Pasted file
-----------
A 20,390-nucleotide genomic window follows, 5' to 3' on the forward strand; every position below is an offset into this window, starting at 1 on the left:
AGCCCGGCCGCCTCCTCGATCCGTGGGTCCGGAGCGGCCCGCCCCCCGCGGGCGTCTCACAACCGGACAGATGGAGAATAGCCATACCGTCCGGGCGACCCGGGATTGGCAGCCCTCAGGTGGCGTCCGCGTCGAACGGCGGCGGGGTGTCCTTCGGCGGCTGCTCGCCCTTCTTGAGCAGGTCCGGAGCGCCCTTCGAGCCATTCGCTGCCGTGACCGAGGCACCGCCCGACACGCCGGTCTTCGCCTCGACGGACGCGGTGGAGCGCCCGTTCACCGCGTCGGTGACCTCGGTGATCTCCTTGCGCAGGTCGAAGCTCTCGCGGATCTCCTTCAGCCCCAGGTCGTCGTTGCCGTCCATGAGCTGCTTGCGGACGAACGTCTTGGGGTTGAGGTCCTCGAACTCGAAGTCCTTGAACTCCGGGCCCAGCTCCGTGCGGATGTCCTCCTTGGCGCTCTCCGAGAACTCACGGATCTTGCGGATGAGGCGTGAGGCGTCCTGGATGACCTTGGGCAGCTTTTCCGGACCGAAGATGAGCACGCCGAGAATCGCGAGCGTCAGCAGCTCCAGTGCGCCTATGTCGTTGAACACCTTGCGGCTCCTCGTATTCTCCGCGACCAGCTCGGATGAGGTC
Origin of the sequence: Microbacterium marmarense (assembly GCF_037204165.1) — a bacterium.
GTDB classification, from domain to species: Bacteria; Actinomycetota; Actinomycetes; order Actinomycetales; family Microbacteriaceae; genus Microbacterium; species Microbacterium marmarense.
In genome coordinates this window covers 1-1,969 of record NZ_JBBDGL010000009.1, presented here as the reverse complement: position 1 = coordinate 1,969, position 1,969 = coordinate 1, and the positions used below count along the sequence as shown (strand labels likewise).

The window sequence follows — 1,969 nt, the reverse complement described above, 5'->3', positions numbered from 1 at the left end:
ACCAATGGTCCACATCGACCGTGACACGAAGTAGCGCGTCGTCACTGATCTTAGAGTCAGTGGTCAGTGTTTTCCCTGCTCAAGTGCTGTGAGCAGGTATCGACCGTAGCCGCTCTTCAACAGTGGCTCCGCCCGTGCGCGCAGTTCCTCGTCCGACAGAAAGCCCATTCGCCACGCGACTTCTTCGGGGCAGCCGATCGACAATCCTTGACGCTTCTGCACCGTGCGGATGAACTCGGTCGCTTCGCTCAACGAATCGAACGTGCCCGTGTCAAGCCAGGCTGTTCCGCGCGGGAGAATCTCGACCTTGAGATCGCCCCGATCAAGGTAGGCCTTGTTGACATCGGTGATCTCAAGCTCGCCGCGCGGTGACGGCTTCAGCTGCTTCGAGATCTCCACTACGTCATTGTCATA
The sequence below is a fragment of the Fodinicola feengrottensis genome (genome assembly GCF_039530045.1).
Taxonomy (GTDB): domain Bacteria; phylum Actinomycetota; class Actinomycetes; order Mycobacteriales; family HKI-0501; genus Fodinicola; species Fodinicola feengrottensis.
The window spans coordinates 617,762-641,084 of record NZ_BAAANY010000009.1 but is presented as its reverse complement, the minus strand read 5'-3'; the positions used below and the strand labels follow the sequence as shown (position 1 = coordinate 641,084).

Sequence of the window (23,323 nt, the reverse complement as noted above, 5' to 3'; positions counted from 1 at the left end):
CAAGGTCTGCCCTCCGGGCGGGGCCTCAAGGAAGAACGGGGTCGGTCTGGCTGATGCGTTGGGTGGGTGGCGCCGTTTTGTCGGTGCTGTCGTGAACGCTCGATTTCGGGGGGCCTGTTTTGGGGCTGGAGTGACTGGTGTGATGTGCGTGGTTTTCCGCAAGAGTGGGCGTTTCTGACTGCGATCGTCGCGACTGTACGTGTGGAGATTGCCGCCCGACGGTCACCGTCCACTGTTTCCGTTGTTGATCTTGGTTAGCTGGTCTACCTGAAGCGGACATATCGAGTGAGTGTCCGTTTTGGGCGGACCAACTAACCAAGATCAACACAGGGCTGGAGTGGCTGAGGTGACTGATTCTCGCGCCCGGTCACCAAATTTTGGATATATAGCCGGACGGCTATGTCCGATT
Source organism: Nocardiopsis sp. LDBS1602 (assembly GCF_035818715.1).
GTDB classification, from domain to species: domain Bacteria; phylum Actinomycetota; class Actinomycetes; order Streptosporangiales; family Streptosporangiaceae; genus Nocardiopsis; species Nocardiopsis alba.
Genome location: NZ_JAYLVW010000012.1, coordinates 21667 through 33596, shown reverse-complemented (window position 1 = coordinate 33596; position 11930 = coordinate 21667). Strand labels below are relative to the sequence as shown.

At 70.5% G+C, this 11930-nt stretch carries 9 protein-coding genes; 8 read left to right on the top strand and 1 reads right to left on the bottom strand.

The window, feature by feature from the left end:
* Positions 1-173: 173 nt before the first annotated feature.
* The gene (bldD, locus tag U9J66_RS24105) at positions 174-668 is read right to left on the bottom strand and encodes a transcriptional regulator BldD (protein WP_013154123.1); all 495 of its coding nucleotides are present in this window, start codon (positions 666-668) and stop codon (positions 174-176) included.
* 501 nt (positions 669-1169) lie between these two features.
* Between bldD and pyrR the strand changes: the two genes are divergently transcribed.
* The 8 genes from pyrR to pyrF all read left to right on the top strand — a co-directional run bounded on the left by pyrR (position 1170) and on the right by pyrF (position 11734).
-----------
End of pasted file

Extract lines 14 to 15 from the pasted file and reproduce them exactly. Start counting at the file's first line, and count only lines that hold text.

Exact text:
GTDB classification, from domain to species: domain Bacteria; phylum Actinomycetota; class Actinomycetes; order Streptosporangiales; family Streptosporangiaceae; genus Nocardiopsis; species Nocardiopsis alba.
Genome location: NZ_JAYLVW010000012.1, coordinates 21667 through 33596, shown reverse-complemented (window position 1 = coordinate 33596; position 11930 = coordinate 21667). Strand labels below are relative to the sequence as shown.